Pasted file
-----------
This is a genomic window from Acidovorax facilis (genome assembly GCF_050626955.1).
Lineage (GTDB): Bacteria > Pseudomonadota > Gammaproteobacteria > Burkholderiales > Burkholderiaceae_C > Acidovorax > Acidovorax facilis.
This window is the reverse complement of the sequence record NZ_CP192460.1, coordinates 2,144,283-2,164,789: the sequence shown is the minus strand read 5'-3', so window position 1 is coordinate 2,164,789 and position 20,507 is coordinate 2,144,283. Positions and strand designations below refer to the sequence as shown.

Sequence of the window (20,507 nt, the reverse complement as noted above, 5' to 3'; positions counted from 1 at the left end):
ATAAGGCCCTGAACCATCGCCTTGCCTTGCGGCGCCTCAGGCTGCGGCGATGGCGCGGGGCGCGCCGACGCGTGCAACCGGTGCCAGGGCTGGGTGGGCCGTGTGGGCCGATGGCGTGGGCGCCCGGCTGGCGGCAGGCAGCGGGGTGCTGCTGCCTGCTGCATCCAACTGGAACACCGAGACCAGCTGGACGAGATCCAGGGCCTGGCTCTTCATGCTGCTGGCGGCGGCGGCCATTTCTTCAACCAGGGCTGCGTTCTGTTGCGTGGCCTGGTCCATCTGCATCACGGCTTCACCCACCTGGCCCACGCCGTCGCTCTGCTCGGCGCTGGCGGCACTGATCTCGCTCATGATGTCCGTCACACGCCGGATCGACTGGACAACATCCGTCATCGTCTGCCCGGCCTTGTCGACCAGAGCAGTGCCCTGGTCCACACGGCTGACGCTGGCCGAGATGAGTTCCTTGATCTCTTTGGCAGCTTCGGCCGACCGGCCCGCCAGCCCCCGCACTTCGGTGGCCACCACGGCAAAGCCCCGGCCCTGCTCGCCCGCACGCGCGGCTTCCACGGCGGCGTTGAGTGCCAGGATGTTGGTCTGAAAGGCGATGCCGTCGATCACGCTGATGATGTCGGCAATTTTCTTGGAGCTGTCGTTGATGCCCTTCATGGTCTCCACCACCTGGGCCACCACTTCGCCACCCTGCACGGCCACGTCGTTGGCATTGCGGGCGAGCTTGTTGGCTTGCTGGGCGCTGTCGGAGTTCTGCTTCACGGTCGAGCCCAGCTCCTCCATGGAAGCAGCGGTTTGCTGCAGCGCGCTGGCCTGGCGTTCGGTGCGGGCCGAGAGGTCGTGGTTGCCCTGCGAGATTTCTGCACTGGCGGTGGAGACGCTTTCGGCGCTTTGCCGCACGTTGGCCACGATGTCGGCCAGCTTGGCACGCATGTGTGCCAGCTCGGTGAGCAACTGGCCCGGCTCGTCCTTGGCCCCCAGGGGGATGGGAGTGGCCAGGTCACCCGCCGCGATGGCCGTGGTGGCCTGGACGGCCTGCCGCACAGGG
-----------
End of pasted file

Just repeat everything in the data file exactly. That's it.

This is a genomic window from Acidovorax facilis (genome assembly GCF_050626955.1).
Lineage (GTDB): Bacteria > Pseudomonadota > Gammaproteobacteria > Burkholderiales > Burkholderiaceae_C > Acidovorax > Acidovorax facilis.
This window is the reverse complement of the sequence record NZ_CP192460.1, coordinates 2,144,283-2,164,789: the sequence shown is the minus strand read 5'-3', so window position 1 is coordinate 2,164,789 and position 20,507 is coordinate 2,144,283. Positions and strand designations below refer to the sequence as shown.

Sequence of the window (20,507 nt, the reverse complement as noted above, 5' to 3'; positions counted from 1 at the left end):
ATAAGGCCCTGAACCATCGCCTTGCCTTGCGGCGCCTCAGGCTGCGGCGATGGCGCGGGGCGCGCCGACGCGTGCAACCGGTGCCAGGGCTGGGTGGGCCGTGTGGGCCGATGGCGTGGGCGCCCGGCTGGCGGCAGGCAGCGGGGTGCTGCTGCCTGCTGCATCCAACTGGAACACCGAGACCAGCTGGACGAGATCCAGGGCCTGGCTCTTCATGCTGCTGGCGGCGGCGGCCATTTCTTCAACCAGGGCTGCGTTCTGTTGCGTGGCCTGGTCCATCTGCATCACGGCTTCACCCACCTGGCCCACGCCGTCGCTCTGCTCGGCGCTGGCGGCACTGATCTCGCTCATGATGTCCGTCACACGCCGGATCGACTGGACAACATCCGTCATCGTCTGCCCGGCCTTGTCGACCAGAGCAGTGCCCTGGTCCACACGGCTGACGCTGGCCGAGATGAGTTCCTTGATCTCTTTGGCAGCTTCGGCCGACCGGCCCGCCAGCCCCCGCACTTCGGTGGCCACCACGGCAAAGCCCCGGCCCTGCTCGCCCGCACGCGCGGCTTCCACGGCGGCGTTGAGTGCCAGGATGTTGGTCTGAAAGGCGATGCCGTCGATCACGCTGATGATGTCGGCAATTTTCTTGGAGCTGTCGTTGATGCCCTTCATGGTCTCCACCACCTGGGCCACCACTTCGCCACCCTGCACGGCCACGTCGTTGGCATTGCGGGCGAGCTTGTTGGCTTGCTGGGCGCTGTCGGAGTTCTGCTTCACGGTCGAGCCCAGCTCCTCCATGGAAGCAGCGGTTTGCTGCAGCGCGCTGGCCTGGCGTTCGGTGCGGGCCGAGAGGTCGTGGTTGCCCTGCGAGATTTCTGCACTGGCGGTGGAGACGCTTTCGGCGCTTTGCCGCACGTTGGCCACGATGTCGGCCAGCTTGGCACGCATGTGTGCCAGCTCGGTGAGCAACTGGCCCGGCTCGTCCTTGGCCCCCAGGGGGATGGGAGTGGCCAGGTCACCCGCCGCGATGGCCGTGGTGGCCTGGACGGCCTGCCGCACAGGG